Emerging Technologies

What does the future hold for quantum computing? Experts explain

The panel joined the issue briefing virtually.

Joe Myers
Writer, Forum Agenda
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Technological Transformation

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  • A World Economic Forum issue briefing on quantum computing explored the technology, where it's come from and where it's heading.
  • Experts from academia and industry discussed the challenges, next steps and where we might be in five years and beyond.
  • There's a lot of uncertainty, but all participants stressed the need for collaboration.

Most of you are probably familiar with computers. But what about quantum computers?

Commercial quantum computers may still be a way off, but Goldman Sachs announced quantum algorithms could price financial instruments in the next five years.

At a World Economic Forum issue briefing, experts from industry and academia looked at the technology - what it is, where it's come from and where it's heading.

Taking part were Dario Gil, Senior Vice President and Director Research, IBM; Freeke Heijman, Founding Director at Quantum Delta, NL; Jeremy Jurgens, Managing Director, World Economic Forum; Robert Hackett, Senior Writer, Fortune; John Preskill, Amazon Scholar, Amazon Web Services (AWS) and Richard P. Feynman Professor of Theoretical Physics, Caltech.

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Here are some of the key talking points. You can watch the full session here.

How is a quantum computer different from a regular computer?

"When many particles interact with one another, according to the principles of quantum mechanics, then it turns out it's extraordinarily complex to describe what those particles are doing using ordinary language or classical computers," explained John Preskill.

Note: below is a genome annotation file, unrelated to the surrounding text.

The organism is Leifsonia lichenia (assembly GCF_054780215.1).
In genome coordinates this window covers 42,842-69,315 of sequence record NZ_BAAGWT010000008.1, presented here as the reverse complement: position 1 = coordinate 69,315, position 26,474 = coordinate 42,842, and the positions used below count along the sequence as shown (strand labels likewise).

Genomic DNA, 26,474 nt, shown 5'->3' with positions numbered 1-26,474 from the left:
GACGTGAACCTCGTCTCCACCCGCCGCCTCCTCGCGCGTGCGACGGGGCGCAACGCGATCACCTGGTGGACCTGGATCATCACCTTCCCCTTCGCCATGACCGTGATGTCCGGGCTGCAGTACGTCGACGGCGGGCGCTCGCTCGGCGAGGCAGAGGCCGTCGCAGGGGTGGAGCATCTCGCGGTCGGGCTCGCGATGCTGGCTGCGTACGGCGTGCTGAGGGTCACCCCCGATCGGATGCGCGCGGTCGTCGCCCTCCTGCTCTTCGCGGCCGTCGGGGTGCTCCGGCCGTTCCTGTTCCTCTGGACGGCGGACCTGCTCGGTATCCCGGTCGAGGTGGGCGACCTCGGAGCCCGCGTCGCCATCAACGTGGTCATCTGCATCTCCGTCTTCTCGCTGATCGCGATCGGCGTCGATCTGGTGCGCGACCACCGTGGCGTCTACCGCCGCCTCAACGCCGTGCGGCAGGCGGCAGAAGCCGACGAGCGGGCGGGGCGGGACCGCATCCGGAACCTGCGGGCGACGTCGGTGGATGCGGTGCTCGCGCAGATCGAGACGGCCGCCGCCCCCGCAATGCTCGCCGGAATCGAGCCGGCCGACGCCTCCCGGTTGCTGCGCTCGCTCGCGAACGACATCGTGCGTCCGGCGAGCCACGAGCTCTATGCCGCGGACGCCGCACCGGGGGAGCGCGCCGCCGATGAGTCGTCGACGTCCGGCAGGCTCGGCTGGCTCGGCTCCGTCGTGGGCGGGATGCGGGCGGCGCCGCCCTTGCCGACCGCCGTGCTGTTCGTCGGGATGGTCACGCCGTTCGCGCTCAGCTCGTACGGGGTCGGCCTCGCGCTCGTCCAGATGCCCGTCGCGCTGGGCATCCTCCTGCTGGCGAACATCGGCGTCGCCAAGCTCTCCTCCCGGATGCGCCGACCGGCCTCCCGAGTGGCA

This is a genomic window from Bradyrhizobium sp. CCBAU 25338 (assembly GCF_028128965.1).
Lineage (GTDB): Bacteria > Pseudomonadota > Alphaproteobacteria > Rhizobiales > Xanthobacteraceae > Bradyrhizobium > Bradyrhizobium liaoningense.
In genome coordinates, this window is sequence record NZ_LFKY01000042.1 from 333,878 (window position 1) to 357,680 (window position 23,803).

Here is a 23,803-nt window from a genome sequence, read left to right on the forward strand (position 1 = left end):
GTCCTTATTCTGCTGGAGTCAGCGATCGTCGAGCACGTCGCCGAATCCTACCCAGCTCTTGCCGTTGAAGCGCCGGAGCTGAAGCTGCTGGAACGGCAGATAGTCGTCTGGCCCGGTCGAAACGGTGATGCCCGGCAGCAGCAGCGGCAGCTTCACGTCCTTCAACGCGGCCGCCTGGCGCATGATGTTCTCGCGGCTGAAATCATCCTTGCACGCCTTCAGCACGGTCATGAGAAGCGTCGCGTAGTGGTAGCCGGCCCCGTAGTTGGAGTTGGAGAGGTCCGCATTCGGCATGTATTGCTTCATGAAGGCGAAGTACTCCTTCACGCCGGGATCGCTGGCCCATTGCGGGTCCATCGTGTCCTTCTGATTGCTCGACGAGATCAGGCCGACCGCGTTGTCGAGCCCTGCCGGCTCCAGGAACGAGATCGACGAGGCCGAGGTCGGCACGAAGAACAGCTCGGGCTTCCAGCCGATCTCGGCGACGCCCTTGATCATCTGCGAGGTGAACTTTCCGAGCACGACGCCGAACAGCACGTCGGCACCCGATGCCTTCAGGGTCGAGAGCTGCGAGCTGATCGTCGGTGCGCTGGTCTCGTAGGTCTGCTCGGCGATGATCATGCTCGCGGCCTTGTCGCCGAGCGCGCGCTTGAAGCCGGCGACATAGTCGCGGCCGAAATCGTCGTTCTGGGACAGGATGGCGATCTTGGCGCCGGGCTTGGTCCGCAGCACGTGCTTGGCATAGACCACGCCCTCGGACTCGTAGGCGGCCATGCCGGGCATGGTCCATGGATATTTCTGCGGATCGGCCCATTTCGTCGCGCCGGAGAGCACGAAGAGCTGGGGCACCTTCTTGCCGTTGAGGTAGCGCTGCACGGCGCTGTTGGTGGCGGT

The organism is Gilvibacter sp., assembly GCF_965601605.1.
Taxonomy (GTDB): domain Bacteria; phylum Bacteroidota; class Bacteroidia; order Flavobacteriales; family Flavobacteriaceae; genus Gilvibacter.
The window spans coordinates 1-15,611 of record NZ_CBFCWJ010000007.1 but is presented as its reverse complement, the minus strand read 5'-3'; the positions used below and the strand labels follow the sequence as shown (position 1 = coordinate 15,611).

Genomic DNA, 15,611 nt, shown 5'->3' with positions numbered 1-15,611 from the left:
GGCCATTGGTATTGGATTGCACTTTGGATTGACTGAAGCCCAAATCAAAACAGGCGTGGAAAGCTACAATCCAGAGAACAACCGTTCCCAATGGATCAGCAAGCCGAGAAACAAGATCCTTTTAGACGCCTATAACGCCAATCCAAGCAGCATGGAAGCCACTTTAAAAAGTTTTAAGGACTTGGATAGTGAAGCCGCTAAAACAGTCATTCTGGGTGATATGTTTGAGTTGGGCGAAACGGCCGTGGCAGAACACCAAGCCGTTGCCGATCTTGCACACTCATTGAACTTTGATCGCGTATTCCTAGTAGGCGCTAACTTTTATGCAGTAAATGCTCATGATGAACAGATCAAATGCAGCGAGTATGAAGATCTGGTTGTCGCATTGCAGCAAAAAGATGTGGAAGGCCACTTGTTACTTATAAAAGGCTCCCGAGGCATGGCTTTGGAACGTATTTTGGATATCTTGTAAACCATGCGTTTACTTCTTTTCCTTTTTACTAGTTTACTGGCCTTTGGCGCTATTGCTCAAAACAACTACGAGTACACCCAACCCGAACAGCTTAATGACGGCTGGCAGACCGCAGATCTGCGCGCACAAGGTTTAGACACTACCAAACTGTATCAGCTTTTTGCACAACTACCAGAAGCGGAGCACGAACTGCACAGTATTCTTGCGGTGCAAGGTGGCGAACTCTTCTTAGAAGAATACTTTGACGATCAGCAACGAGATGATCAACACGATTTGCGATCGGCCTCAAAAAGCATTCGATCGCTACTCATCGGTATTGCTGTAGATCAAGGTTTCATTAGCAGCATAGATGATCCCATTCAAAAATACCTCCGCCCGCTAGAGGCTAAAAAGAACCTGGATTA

"And so, if we can control how those particles interact, then we should be able to perform information processing tasks that wouldn't otherwise be possible."

What could we do with quantum computers?

There's lots we still don't know though, said Preskill, including the areas where quantum computers will have a big advantage.

At the moment, the most important applications will be in reference to how matter behaves, chemistry and the discovery of materials, he explained. But, it will still take time to understand how we scale this up, he added.

"It's not that we understand all the science now, and we just need to put the resources together to do the engineering. We're going to need a lot of innovation to get to quantum computers that can solve those very impactful problems."

Equally, though, Preskill emphasized that it's important to understand we have "very limited ability at this stage to imagine the applications of quantum computing down the road in the near term".

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Where do things stand with the technology and where are we headed next?

About five years ago, we were able to build a small quantum computer and make it available through the cloud, explained Dario Gil. And, as a result, we started exposing a growing community to the concept.

Since that point, the number of systems available has grown and "what we're starting to see is a broad set of institutions getting interested in the topic".